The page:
Encouraged judgment

Discern the fruit

 

We live in an era and society where ideal community standards have been chopped and customised to suit our own needs. Gone are the days where men have to wear certain clothes, or women have to behave in a certain manner. Some are great, but some are regrettable. This sense of freedom needs to be coupled with a level of wisdom. The mantra of ‘thou shalt not judge’ has been used as a blanket ‘magic phrase’ so much – either within the Christian circles or beyond – so that nobody can rebuke or correct anymore. This has an after-effect of silencing those who can and should rebuke and correct. Christians often forget that verses such as Luke 17:3 and Matthew 18:15 actually encourage us to correct and rebuke each other. Various verses in Proverbs talk about disciplining and how we should not run away from it. Where love is used as the excuse to permit all kinds of behaviour, that standard is broken down even further. Proverbs 29:18 warns that where there is no vision or Godly revelation, the people perish and run amok.

A good discernment – in other words, a good judgment – is actually encouraged in one part of Jesus’ sermons. In Matthew 7:16-20, He says, “You will know them by their fruits. Do men gather grapes from thornbushes or figs from thistles?  Even so, every good tree bears good fruit, but a bad tree bears bad fruit. A good tree cannot bear bad fruit, nor can a bad tree bear good fruit. Every tree that does not bear good fruit is cut down and thrown into the fire. Therefore by their fruits you will know them.” This is a good condition for us to filter who we should choose as our mentor, teacher, leader or adviser. Otherwise, how will we know whether they are false teachers or not? Look at his or her life. See the kind of fruit they have produced – beyond what they say they have done. Of course, it’s challenging to cast such judgment upon us, as we may say, “Hang on a minute! Don’t judge me now, but come back and see me next year – or the year after – or three years from now … My life is still a bit messy now but I’m working on something good.”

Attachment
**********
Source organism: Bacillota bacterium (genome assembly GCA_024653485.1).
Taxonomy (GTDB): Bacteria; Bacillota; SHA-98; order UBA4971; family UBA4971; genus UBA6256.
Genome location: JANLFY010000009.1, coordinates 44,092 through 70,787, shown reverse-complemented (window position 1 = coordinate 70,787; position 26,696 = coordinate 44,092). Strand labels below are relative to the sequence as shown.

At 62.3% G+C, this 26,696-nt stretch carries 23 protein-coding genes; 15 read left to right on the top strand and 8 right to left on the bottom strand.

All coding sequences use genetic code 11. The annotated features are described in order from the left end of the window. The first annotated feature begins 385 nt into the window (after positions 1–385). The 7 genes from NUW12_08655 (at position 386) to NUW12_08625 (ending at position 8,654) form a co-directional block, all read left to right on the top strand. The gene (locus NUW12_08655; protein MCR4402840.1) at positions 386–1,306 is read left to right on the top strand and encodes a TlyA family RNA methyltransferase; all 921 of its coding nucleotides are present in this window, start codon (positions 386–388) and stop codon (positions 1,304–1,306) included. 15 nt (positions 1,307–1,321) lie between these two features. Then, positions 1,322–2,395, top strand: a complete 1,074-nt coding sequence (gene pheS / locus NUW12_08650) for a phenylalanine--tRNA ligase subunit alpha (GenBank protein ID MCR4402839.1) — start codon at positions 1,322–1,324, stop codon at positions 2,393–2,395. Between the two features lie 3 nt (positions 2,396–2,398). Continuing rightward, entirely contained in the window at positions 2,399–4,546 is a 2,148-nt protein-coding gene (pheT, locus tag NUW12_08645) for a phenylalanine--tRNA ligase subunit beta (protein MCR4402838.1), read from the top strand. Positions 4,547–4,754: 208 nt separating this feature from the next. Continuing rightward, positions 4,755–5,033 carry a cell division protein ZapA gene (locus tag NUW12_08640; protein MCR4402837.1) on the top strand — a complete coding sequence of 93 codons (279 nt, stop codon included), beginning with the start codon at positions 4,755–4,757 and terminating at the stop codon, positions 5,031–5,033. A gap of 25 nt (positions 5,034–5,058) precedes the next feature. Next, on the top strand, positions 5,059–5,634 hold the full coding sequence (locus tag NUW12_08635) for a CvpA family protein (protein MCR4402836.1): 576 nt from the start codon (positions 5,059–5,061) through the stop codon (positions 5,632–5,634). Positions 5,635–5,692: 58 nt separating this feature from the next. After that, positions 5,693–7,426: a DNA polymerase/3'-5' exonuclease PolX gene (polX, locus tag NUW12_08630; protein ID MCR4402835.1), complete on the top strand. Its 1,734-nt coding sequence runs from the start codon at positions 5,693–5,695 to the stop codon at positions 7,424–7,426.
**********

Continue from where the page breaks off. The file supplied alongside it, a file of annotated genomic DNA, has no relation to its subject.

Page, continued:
Sure. That may be true.

However, however long we have lived – whether it’s 17, 34 or 57 – surely we have produced some fruit already. We should be able to see this, especially if we entrust our education or guidance from the person(s). Scrutinise and look at their life, check and discern their fruit. Otherwise, another situation springs to mind when Jesus curses the fig tree in Matthew 21:18-22 for not bearing fruit – whether the tree is in or out of season.

You may ask the same question to me. I can’t be an objective judge of what I have done, as either I would be too harsh on myself or I may see things more positively than what you discern. However, I hope and pray that you can see and judge the fruit of my labour. So, before we follow somebody just because he or she looks great, is well-known, sounds nice, or are great mates, judge and discern what kind of fruit that they have produced so far. This is also why as Christians, we are encouraged to rebuke and correct each other – as well as love one another – so that together we can all bear good fruits. By keeping an eye on each other – being corrected and correcting each other – we can also be sure that we are keeping the direction that we should take.

Loving without correcting or rebuking only produces immaturity – and following somebody and disregarding what kind of fruit they produce, could lead us away from where we think we’ll go.

 


Published by fuzz

I've finally relented to the lures of blogging - and for those who care, well, I'm a self-confessed geek who's a wanderer at heart, who thinks and analyses too much, and who's trying hard to hold on to his 7-year old inner persona.

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